What is plot in a book review? Is it a summary or analysis?
For a student book review, other than your opinion, analyzing the plot of the story is paramount. Just to be sure that you cover this aspect of the review, here is a review of what to include when writing about the plot.
The plot is the series of events that describes what happens in a story. The story will be told from a specific point of view which varies with each story and nearl always involves a conflict which the main character or protagonist encounters. As the character faces his conflict(s) and tries to resolve his problem, the action of the story is produced. Also important to the plot is the setting of the story which explains the place and time. Many stories follow a time sequence of events or chronological approach. Some stories are told with a flashback effect so that the reader looks back into the past to find why the present events are happening. The plot also follows a basic set of steps:
- The conflict sets the story in motion. The following are the kinds of conflicts that the protagonist might face:
Man versus man
Man versus nature
Man versus society
Man versus himself
- The obstacles that the protagonist faces that plunge him/her further into the conflict
- The rising action in which the story’s tension increases the drama and action
- The climax is the highest point of the action and the most revealing time, usually the turning point of the story
- The falling action allows the protagonist to solve his problem and the action diminishes
- The resolution bring the plot to a conclusion and shows that new circumstances are in place for the protagonist
Every story is distinctive because each author modifies his approach to the characters or action to create interest. Some authors conclude their stories without actually resolving the conflict and offering the reader the opportunity to decide for himself what happens to the protagonist. The plot is the order of events in a narrative or any other type of story
Basic plot: beginning, rise in action or tension, the climax of the story, the unraveling of the story (the part where you begin to get what's going on, and then the falling action and return to normalcy or the feeling that things will have some kind of return to being right again.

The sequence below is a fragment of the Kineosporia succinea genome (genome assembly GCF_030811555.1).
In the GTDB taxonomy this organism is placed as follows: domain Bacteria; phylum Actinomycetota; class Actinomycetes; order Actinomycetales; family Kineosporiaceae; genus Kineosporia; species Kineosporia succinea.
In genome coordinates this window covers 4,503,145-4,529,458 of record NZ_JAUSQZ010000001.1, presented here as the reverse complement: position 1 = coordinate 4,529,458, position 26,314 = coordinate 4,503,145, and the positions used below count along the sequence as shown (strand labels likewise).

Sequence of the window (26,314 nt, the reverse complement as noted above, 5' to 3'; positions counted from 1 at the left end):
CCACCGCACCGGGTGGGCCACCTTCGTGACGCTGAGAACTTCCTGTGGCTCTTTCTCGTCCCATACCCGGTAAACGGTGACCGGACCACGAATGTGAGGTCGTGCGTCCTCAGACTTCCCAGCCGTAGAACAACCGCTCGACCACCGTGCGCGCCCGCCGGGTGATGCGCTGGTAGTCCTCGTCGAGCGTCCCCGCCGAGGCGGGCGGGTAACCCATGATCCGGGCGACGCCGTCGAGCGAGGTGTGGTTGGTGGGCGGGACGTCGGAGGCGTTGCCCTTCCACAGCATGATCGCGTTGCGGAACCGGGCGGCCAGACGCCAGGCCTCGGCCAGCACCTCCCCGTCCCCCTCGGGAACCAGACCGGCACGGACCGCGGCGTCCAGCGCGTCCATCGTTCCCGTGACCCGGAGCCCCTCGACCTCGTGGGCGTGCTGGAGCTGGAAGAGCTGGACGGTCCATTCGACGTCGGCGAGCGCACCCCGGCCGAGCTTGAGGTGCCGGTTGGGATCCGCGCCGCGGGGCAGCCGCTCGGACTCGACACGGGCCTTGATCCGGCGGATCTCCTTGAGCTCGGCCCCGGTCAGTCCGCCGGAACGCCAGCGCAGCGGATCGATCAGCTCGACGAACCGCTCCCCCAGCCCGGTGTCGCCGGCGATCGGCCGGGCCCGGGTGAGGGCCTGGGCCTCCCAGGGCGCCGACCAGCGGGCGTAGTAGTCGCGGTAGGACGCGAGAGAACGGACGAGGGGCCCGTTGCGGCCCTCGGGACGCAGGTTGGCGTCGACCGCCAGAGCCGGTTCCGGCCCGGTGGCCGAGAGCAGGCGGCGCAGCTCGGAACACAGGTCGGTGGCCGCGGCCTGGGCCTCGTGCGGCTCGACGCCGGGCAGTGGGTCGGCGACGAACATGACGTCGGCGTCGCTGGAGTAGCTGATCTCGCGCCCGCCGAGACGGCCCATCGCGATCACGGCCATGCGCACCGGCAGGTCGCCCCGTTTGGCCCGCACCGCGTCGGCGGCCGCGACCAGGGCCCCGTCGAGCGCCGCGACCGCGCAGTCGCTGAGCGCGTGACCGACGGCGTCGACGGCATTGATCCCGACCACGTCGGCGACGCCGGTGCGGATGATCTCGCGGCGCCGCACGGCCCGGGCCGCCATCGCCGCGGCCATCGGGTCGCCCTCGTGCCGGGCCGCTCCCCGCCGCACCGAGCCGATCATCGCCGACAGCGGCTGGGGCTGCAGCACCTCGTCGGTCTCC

A summary is something you tell or write about a story. You sum up what it was about. Think of it as telling your friend what a movie was about, including the ending.
An analysis is entirely different than either plot or summary. Analysis can describe why you enjoyed or didn't enjoy a story. It examines the writer's technique. It might include how the author uses symbols, metaphors, builds a character, etc.
The most frequent mistake students make in writing a literary analysis is to write a plot summary instead of an analysis. Your teacher might have said avoid plot summary. Or he or she might have said to write a brief summary of the plot followed by an analysis. Be sure to look at what these words mean and read your directions carefully.
The plot of a story, in a book review or elsewhere, is essentially a literary term, meaning or relating to the events that make up a story, and how they inter-connect to mark or show a development or 'evolution' in the story as it proceeds. It is quite comprehensive as it covers all the story from start to finish, and shows how the 'pattern' of the story develops.
A summary is somewhat similar to a plot, in that it simply gives the outline of the story i.e. what happens in it.
The analysis of a story is something else entirely, it takes into account a number of things which we, as 'critics' and readers have to analyse and give our views and opinions about- these can include (a) an analysis of the plot too, where we can tell or say how good or effective the plot is and why we think so; (b) analysis of the main characters in the story, (c) analysis of the main themes and ideas that we think the author is writing about in the story and so on.
Thus, these are all various elements or parts of literary analysis and study.
For the purpose of your class literature/book review (of Jonathan Swift's works or any other) a 'plot' would signify writing a detailed view of the story and its development according to a certain pattern, or way.